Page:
It doesn't help that she can barely move as it is, because all she really does is hobble due to her leg being cast up. And on top of that is that the player has absolutely zero control over her. You can equip her with a weapon in her free hand (the one that isn't cast up) but her computer programming is very.....bad. Like I said, you can't control her at all, so sometimes you'll be trying to run away, and she'll just randomly decide it'd be an awesome idea to attack a pack of like five enemies and maybe a few ghosts.

Even worse, is that at this point of the game, not only do you have to keep this dumb bitch in tow, you also encounter a new, recurring ghostlike enemy (ala the Nemesis from RE3) that will try to chase you down and murder you. While fucking dual-wielding pistols, I might add! I'm not joking. He tries to kill you with handguns! Silent Hill 4 already wasn't fucking around when it came to pushing the player's patience to its very threshold, and with this, manages to push it over the edge by this point of the game.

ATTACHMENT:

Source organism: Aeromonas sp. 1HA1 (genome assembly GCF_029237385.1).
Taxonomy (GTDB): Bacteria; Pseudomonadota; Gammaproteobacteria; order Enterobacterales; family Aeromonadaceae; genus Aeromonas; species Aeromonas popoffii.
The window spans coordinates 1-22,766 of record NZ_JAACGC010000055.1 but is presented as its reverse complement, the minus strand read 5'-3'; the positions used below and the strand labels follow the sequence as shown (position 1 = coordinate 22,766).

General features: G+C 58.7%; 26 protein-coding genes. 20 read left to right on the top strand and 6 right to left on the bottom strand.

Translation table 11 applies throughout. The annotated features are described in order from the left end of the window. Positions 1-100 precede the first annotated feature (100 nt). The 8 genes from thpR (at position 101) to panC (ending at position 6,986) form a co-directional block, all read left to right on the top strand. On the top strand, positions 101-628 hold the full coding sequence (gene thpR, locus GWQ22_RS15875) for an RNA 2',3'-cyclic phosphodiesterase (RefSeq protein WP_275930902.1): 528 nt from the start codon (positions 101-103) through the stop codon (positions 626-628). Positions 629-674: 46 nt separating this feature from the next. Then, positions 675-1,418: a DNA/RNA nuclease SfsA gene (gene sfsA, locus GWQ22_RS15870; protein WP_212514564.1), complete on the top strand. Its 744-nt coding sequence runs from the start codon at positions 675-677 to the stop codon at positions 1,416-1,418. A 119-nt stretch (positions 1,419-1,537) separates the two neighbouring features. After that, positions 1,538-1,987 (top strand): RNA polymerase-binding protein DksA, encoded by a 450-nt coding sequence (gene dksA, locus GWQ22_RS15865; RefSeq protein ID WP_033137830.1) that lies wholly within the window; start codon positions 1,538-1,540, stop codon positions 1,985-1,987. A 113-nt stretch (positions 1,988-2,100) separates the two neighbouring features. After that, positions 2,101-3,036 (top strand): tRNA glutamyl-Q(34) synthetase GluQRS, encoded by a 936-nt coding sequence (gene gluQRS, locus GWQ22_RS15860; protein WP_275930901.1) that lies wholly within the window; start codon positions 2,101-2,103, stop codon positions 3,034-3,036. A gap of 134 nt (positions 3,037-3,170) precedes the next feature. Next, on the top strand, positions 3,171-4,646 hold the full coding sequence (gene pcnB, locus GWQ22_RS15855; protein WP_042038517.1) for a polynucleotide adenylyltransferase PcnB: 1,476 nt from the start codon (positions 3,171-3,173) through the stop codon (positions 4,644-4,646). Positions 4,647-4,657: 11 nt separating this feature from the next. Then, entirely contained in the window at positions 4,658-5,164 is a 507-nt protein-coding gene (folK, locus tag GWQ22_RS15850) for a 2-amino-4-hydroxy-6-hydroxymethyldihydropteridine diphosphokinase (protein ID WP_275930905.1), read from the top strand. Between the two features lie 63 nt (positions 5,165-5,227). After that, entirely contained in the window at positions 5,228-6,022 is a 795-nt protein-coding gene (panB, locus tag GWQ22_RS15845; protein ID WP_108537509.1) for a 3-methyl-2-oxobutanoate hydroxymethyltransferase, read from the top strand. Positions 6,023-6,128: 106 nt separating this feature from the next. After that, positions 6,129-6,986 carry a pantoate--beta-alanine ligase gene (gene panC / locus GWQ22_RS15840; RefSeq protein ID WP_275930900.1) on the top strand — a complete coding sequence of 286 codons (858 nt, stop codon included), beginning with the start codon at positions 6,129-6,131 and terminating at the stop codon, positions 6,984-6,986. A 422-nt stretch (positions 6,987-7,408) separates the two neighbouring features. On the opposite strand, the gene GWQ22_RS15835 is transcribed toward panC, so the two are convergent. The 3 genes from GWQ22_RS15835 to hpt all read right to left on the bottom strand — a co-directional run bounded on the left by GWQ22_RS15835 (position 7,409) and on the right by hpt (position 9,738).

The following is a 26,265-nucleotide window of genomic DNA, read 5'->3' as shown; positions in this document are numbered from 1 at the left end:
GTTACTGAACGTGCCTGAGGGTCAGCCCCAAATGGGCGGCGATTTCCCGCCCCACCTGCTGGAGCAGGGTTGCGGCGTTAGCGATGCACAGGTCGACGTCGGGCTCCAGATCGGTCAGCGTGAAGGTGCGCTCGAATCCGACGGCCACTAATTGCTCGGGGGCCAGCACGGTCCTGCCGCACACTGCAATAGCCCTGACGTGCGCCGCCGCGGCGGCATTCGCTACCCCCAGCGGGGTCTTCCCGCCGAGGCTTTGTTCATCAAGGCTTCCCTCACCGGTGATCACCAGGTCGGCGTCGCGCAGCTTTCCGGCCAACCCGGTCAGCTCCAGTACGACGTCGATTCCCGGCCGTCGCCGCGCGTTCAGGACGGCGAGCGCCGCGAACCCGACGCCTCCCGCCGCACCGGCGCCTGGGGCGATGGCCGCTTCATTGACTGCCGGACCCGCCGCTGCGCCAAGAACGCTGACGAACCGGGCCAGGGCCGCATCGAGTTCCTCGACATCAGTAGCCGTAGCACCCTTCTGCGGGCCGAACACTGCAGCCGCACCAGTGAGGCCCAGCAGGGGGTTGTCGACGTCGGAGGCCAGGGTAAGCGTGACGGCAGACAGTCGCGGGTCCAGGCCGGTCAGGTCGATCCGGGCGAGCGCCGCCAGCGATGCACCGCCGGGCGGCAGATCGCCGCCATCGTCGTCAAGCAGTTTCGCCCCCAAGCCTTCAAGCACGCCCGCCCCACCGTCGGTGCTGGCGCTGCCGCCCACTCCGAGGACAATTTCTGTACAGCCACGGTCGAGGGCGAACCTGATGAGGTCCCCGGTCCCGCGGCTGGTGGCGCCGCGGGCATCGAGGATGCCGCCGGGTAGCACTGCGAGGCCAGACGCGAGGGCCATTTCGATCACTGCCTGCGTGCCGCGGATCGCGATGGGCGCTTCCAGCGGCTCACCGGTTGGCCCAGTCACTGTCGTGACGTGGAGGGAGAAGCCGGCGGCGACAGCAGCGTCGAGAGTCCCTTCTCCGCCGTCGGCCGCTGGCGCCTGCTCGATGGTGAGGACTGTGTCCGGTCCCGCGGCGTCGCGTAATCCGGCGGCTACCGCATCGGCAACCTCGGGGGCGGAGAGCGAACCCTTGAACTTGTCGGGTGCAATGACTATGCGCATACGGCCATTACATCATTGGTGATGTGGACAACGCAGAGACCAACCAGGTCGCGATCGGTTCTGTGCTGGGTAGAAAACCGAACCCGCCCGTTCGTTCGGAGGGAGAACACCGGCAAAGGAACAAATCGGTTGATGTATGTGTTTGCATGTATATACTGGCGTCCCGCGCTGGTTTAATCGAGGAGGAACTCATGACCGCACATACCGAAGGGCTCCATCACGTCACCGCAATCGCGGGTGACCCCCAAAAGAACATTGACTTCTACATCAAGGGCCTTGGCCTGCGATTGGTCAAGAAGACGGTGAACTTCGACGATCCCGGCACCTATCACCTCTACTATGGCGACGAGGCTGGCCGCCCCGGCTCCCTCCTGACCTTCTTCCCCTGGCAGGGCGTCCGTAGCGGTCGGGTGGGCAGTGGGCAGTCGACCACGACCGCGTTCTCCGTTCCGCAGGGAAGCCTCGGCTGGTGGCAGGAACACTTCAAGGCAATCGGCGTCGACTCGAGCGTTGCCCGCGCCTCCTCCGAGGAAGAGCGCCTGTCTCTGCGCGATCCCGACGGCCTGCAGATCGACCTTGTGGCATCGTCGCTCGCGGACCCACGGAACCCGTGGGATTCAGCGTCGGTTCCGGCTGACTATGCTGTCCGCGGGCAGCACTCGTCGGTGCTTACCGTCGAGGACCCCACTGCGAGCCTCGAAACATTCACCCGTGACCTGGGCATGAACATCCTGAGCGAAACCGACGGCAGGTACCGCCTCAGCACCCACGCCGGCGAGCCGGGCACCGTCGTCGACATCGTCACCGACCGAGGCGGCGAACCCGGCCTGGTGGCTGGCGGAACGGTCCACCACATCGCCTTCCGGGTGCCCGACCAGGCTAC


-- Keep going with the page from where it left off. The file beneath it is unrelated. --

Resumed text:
Even worse is that, like Henry's apartment, the woman cannot die, but instead, the amount of damage she takes from enemies can have a negative impact on the ending. So you have to try your best to keep her out of harm's way, and as I've already demonstrated, this a lot easier said than done.

Now, despite my compaints, I do have some good things to say about this game. I must say, that the game looks very good. The character models are very articulately crafted, and the levels themselves, while being very limited, are also quite expansive and just as meticulously designed. And the overall look and feel for the level design really goes a long way to set the tone that this game strives for really well. The same tone that my aforementioned grievenances tear through with a diamond-teethed chainsaw.

Also, I will admit that the actual enemies in the game (not the ghosts) are probably some of the most creative, horrific, unnerving, and inspired of any of the Silent Hill games I've played, which is saying a lot.

There are also a lot of little nuances I enjoy about Henry's apartment, such as being able to look out his front door's peephole (which can lead to some very genuinely creepy moments), along with being able to look outside and see what is going on in your other neighbor's apartments. Not to mention you are able to turn on the radio to hear random tidbits of things at certain points of the game. You can also give in to your inner peeping-tom and spy on your nextdoor neighbor through a crack in the wall, that she is apparently oblivious to....